Have you ever noticed how many elderly folks tend to need hearing aids or ask you to speak louder so they can hear you? – This is because a person’s sense of hearing deteriorates as they get older. Some people are affected more than others, depending on their lifestyle.
Image Credit: LubosHouska/Pixabay
The sensory cells inside your ears wear out after trauma sustained from years of use; by the time you turn 65 years old, your hearing sense may lose up to 30 dB in sensitivity to higher sound frequencies.
Humans can’t regenerate these sensory cells after trauma, so our overall sense of hearing takes a hit when they wear out over time. On the other hand, some bird species retain their crisp auditory sense as they age because they can regenerate these sensory cells as needed.
The European starlight is just one bird species known to have 'ageless ears,' and a group of researchers led by Dr. Ulrike Langemann from the University of Oldenburg sought to find out whether the same was true in barn owls.
After gathering seven barn owls ranging from 2-17 years of age, the researchers commenced with sound testing to answer their pressing question. They've published their results in the Proceedings of the Royal Society B.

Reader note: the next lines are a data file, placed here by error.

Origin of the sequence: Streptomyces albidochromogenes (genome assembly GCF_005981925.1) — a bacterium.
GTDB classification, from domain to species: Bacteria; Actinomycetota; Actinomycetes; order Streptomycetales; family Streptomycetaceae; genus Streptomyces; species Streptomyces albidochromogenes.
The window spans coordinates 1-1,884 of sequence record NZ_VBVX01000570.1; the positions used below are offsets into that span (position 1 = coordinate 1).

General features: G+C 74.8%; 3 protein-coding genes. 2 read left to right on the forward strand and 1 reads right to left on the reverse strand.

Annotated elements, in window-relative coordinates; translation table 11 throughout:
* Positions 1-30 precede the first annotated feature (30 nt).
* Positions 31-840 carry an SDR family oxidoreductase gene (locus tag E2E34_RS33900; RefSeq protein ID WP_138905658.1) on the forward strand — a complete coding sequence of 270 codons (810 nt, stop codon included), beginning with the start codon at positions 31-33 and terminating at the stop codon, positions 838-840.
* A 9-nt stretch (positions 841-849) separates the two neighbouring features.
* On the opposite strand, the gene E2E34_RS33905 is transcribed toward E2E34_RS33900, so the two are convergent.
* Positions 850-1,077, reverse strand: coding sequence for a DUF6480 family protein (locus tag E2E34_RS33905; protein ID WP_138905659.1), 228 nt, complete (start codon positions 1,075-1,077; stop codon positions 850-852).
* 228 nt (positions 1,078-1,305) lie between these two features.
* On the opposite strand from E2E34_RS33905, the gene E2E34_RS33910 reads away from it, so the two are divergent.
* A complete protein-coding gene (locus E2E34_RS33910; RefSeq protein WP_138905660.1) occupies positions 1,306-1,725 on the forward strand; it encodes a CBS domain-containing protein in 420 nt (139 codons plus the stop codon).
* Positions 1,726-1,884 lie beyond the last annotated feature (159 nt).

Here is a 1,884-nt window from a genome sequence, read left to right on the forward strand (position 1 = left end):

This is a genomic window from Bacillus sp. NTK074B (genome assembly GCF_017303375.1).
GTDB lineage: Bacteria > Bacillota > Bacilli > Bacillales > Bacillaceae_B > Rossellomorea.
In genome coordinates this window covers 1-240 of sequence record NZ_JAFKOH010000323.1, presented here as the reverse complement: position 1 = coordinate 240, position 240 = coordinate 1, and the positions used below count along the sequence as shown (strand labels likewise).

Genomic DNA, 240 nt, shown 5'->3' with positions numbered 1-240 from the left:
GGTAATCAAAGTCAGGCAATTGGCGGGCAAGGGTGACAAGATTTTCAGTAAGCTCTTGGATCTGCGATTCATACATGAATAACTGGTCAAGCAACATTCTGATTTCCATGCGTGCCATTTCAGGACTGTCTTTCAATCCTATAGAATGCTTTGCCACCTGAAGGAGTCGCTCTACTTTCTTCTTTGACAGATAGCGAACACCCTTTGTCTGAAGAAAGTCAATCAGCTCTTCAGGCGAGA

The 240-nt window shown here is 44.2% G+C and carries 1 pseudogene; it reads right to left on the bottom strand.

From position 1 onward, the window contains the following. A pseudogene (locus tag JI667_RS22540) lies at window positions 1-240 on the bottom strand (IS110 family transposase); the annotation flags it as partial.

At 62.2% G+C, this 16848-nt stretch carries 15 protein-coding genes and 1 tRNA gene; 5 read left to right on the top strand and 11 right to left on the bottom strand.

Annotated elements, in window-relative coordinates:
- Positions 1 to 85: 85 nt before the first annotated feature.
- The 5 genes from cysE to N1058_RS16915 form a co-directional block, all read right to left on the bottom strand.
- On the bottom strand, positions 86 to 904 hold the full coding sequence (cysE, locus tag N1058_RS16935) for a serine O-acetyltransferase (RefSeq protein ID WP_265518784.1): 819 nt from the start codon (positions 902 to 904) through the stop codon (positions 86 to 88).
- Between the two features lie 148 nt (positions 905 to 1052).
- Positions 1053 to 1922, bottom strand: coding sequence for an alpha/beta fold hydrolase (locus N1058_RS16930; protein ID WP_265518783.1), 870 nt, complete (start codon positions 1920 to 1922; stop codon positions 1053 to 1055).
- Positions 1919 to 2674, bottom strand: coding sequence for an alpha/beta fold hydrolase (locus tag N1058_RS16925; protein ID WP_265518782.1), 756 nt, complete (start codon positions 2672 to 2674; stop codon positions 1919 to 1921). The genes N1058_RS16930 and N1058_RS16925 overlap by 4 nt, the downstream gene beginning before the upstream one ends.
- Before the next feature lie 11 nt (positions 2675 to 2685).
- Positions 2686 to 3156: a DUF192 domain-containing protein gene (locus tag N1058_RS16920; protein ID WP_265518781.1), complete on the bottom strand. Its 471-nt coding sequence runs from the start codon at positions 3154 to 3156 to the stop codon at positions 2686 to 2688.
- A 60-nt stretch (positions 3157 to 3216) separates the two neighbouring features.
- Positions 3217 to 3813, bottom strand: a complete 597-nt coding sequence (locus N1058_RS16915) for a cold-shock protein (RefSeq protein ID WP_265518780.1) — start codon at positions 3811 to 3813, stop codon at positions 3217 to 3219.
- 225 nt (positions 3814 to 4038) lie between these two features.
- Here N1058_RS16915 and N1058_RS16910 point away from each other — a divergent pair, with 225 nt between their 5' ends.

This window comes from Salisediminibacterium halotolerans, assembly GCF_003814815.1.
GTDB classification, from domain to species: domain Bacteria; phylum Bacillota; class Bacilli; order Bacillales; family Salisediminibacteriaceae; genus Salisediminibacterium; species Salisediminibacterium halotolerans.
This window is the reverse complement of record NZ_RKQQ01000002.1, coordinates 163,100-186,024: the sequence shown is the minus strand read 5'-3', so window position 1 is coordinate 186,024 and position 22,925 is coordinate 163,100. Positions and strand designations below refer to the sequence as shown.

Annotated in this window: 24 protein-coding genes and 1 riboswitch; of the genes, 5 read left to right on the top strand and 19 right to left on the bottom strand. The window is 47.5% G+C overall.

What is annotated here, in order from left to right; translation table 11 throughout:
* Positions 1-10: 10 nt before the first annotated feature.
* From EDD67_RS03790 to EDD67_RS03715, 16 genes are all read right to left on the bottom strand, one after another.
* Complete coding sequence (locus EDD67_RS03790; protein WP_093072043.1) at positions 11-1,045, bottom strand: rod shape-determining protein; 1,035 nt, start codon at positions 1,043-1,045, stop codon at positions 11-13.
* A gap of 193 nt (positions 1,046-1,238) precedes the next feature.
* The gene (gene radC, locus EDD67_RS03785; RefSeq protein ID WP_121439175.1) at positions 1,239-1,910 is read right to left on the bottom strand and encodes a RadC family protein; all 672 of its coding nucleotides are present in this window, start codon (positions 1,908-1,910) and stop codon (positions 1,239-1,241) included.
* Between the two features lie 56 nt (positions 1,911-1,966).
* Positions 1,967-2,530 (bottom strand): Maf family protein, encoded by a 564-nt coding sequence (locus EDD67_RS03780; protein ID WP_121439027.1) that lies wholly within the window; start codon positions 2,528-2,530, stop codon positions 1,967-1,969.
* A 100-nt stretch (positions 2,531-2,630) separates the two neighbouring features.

Just as you would train a dog to expect a treat after performing a trick, the researchers taught the seven barn owls to wait for a treat after flying from one position to another. They were trained to take flight only after hearing an auditory signal, after which they would fly to another perch and obtain a treat if successful.
The owls were grouped based on their age as a control, and the researchers tinkered with the sound frequencies to see how each age group reacted to the sound changes. Since barn owls have such acute hearing, the researchers expected to see better performance in the younger ones compared to the older ones.
To the researchers’ surprise, all the test subjects completed the testing with similar results despite the differences in age and changes in the audio frequencies. The results strongly indicate that older barn owls don’t exhibit a noticeable drop in sound perception as expected.
The findings pushed the researchers to test new extremes, so they gathered a 23-year-old barn owl and put it through the same tests. Remarkably, even the eldest barn owl performed just as well in the testing as the younger ones did previously.
The results highlight how some birds can retain their phenomenal hearing as they age, and it’s inspiring to consider what we could potentially learn from them. Further research into the mechanisms behind birds’ sensory cell regeneration may help in treating humans with hearing problems in the future.